Christian pastor and author Greg Laurie has tasted the bittersweet fruit that life has to offer. He has written 70 books, started a church, lost a son, become a grandpa, achieved national recognition in radio and media — all while never knowing his real father. The one constant throughout it all was his belief in God.
When Laurie spoke with Fox News in a phone interview to share his thoughts on faith, he mentioned the passing of basketball legend Kobe Bryant, to highlight what a profound effect his death had on ordinary people and how they should respond.
“Sometimes it takes a wakeup call to get someone’s attention,” he began. “Because you can have everything this culture offers — every toy, every possession, every accomplishment. But death comes to every person. And this was sort of a collective wakeup call to the whole nation when we lost Kobe Bryant. Someone who was so young and vibrant. People obviously had a connection to him, even if they were not a fan of the Lakers.”
Laurie said though tragic, Bryant’s death serves as a staunch reminder of life’s impermanence. This tragedy should inspire us to reflect on our own mortality and use those feelings to sort out what’s really important in life, he added.
“It’s just a reminder that you don’t know when life will come to an end,” Laurie explained. “Only those who are prepared to die are really ready to live. And I don’t suggest that as something morbid.
“Years ago, in another century, people would write a phrase over their legal documents which was ‘Memento Mori.’ That means, think of death,” he continued. “That was not meant to be depressing, that was meant to remind the person — no matter how much money you have in your account, no matter how successful you are, you’ll leave it all one day.”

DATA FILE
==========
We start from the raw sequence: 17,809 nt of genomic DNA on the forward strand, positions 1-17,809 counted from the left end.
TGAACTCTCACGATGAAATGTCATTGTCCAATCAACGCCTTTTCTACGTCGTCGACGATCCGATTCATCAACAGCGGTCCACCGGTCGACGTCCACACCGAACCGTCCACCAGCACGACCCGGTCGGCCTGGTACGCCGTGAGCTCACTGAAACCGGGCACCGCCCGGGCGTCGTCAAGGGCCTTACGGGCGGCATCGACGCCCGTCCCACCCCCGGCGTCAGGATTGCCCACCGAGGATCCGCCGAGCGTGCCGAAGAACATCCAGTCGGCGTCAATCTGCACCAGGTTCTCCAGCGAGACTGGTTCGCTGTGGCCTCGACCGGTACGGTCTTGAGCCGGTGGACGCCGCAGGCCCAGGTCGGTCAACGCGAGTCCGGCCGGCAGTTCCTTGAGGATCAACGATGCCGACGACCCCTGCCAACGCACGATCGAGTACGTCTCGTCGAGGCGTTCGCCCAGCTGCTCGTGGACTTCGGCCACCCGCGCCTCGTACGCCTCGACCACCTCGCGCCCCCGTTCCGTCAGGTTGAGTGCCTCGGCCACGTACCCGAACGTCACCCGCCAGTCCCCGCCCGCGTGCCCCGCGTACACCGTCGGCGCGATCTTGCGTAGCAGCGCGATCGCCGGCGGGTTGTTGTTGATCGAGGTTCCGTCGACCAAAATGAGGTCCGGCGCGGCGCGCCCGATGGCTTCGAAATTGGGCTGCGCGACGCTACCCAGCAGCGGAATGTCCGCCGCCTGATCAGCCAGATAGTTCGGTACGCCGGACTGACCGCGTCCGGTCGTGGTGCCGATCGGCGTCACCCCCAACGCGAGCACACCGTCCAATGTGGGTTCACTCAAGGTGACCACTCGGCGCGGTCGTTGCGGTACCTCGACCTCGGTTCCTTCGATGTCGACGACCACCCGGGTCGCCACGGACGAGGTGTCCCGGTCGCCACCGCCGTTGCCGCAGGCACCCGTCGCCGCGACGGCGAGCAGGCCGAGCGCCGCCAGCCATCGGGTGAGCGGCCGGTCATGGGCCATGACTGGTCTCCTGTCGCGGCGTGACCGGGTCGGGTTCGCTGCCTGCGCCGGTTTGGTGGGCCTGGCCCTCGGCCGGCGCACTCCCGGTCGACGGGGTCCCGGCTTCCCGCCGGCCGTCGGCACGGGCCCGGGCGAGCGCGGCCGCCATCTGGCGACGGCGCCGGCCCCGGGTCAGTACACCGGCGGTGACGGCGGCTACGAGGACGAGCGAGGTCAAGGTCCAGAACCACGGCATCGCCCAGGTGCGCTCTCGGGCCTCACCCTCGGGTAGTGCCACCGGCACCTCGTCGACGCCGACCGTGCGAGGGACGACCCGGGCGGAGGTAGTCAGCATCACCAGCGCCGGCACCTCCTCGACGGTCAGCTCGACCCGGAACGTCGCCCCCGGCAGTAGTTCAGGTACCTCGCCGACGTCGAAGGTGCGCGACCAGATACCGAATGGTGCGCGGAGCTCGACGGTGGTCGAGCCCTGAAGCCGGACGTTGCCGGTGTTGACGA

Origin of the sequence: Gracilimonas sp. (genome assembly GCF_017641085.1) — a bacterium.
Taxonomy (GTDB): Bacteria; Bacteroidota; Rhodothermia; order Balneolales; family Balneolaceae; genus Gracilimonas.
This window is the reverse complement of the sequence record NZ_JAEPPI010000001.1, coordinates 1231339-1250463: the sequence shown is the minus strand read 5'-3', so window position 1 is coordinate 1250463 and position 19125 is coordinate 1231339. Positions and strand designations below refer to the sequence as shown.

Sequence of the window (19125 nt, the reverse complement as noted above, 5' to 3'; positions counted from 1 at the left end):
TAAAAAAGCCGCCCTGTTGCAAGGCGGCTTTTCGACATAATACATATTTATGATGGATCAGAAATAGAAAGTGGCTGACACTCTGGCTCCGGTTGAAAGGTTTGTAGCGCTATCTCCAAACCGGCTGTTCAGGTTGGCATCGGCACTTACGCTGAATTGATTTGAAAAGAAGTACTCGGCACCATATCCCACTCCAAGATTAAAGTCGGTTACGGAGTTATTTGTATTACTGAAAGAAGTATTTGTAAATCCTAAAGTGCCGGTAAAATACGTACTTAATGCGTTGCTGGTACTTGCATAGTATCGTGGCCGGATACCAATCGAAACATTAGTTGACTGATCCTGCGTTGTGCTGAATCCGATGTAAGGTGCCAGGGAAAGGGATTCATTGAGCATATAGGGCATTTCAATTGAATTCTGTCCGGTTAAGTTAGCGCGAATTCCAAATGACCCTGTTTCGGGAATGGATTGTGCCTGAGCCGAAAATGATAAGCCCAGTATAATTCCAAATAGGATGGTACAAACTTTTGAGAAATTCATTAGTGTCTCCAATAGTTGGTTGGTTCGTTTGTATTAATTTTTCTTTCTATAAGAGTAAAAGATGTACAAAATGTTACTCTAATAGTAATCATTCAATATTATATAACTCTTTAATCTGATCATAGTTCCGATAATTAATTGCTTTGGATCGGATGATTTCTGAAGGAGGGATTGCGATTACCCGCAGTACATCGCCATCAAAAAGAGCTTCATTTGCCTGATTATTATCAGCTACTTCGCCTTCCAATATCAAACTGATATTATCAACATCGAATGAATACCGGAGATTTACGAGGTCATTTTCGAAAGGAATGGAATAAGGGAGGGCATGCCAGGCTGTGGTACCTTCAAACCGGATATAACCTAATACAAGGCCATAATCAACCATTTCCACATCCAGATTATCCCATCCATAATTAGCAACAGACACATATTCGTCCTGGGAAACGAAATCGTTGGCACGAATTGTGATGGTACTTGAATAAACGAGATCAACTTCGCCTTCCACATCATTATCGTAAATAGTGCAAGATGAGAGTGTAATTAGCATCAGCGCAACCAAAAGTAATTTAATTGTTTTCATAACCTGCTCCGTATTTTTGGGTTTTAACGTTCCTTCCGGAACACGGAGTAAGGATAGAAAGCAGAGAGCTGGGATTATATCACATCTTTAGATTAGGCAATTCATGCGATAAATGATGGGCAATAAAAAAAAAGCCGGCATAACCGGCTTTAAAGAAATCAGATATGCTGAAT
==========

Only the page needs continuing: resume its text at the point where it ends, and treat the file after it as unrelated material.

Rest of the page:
The California native is an avid lover of Jesus Christ and credits his faith in God with helping him, and his wife Cathy, overcome the death of their son Christopher who passed away 11 years ago after a car accident. He was 33.
“I’ve always believed this and I’ve always taught this, but when our son died unexpectedly 11 years ago, it was just jolting,” he said.
“It was life-altering. It was in many ways, devastating. But the hope that we have that keeps us going is we know that our son is not only a part of our past but that he’s also a part of our future. And we have the hope that, as Christians, we’ll be reunited with our loved ones who have proceeded us to heaven. So I’m confident I’ll see my son Christopher again.”
The nationally syndicated radio host said he still sees Christopher in his dreams and is initially filled with joy to talk to him. He soon realizes, however, that it’s only a memory and that he’ll have to wait until the next life to actually communicate with him.
“I know a lot of other people who have lost loved ones have dreams about them and I’ve had dreams about my son,” Laurie said.
“And in the dream, I’m always in a place where he’s there. And I’m thinking to myself, ‘Wait you’re alive! ‘And in every dream, I’m so happy to see him and I talk to him. And I’m so sad because I know I’m going to lose him again. Because at some point I realize, I’m in a dream. It’s such a deep, internal desire for communication. But I think it’s also a little glimpse of being reunited with them one day again, as well.”
Laurie, who is senior pastor of several congregations, including Harvest Christian Fellowship in Riverside, Calif., and Harvest at Kumulani in Kapalua, Hawaii, then spoke about the backlash against faith and Christianity in the public square, but remained convinced that those who denounce God out of a sense of rebellion will likely still seek his help down the road and still have a relationship with him.
“I think this is a challenge in every generation,” he said. “In my book ‘Jesus Revolution,’ when we looked at [Jesus’] time in history — in many ways, it parallels today. You had huge political turmoil. You had riots in the streets. It looked like culture was unraveling.”
There have been many moments throughout humanity that have caused us to question whether or not we are witnessing the death of God, Laurie continued. But what makes God so special is the ability to have a personal relationship with him that transcends earthly concerns and anxieties.
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SOURCE: Fox News, Nick Givas